Long Island Land Use and Land Cover

Science Center Objects

On Long Island, land use includes the human activities and management practices for which land is used. Land cover is a mosaic of developed, forest, agriculture, and wetlands areas. Both land use and land cover are usually discussed in similar environments. The National Land Cover Database (NLCD) serves as the definitive LANDSAT-based, 30-meter resolution, land cover database for the Nation. NLCD provides spatial reference and descriptive data for characteristics of the land surface such as thematic class (for example, urban, agriculture, and forest), percent impervious surface, and percent tree canopy cover. The National Land Cover Database

Dominant covers across Long Island are developed, open space and forests, with locally dense urban development. More than half (53 percent) of the land cover area across Long Island in 2006 was developed, open space, low and medium-intensity categories (figures 5 - 6). About 10 percent is developed, high intensity, and Kings County attributes to about 60 percent of this category area within its political boundaries. About 3 percent of Long Islands area is cultivated crops or agricultural (Homer and others, 2011; Fry and others, 2011).


map of Long Island
Land use for Long Island, 2006(Public domain.)


graphic of land cover on Long Island 2006
Land Cover on Long Island and Kings County 2006(Public domain.)









graph of land cover for Long Island 2006
Land cover on Long Island and Queens county 2006(Public domain.)










graph of land cover on Long Island
Land cover on Long Island and Nassau county 2006(Public domain.)









graph of land cover on Long Island
Land cover on Long Island and Suffolk county 2006(Public domain.)










LI landcover graph
Land cover in square miles for Long Island counties - Kings, Queens, Nassau, Suffolk(Public domain.)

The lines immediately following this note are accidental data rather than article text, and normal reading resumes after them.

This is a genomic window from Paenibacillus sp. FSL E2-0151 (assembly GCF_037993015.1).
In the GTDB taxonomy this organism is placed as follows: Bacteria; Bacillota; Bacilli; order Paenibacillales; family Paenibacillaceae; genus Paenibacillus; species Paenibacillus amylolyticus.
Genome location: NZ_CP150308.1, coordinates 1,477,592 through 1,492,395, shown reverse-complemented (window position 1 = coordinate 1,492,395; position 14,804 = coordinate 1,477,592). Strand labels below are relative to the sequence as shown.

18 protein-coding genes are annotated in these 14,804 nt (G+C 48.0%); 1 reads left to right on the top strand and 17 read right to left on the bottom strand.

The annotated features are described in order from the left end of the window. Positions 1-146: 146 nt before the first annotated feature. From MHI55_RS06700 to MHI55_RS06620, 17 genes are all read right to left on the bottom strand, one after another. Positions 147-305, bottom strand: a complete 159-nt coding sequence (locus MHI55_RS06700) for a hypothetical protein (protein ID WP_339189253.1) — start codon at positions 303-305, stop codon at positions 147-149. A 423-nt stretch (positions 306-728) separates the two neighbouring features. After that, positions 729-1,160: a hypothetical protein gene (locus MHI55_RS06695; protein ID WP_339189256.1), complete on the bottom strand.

graph of LI land cover
Long Island Land Cover in sq. miles(Public domain.)

From the early 1900's, land cover on Long Island has trended toward the conversion of open space and agricultural land into residential, industrial, and commercial development.

The accompanying web sites are available showing the use of land on Long Island and were compiled from reports prepared by the Nassau County Planning Department, the Suffolk County Planning Department, and the New York City Department of Planning. Data for the four counties on Long Island are not available for precisely the same time. Furthermore, the three agencies did not use precisely the same land classifications. Despite these inconsistencies, however, the data shown are reasonably representative for the period designated as present “2005-2010", and provide considerable insight to the general characteristics of land use on Long Island at the present time (2014).

Suffolk and Nassau:

Long Island Land Use Interactive Map

New York City:
New York City Land Use Maps
New York City Land Use Tabular Data

Rauch Foundation reports:
Land Use in Nassau and Suffolk Counties
What Happens When We Run Out of Land?



Table of Contents

State of the Aquifer, Long Island, New York - Introduction

Location and Physical Setting


  1. Hydrolgeologic Units
  2. Fresh and Saltwater Relations/Interactions

State of the Aquifer System

  1. Precipitation
  2. NWIS - the USGS Data Archive 
  3. Surface Water - Streamflow
  4. Groundwater Levels
  5. Water Table and Surface Maps
  6. Water Use
  7. Groundwater Budget
  8. Inflow to the Groundwater System
  9. Outflow from the Groundwater System
  1. Case Studies

Interactive Content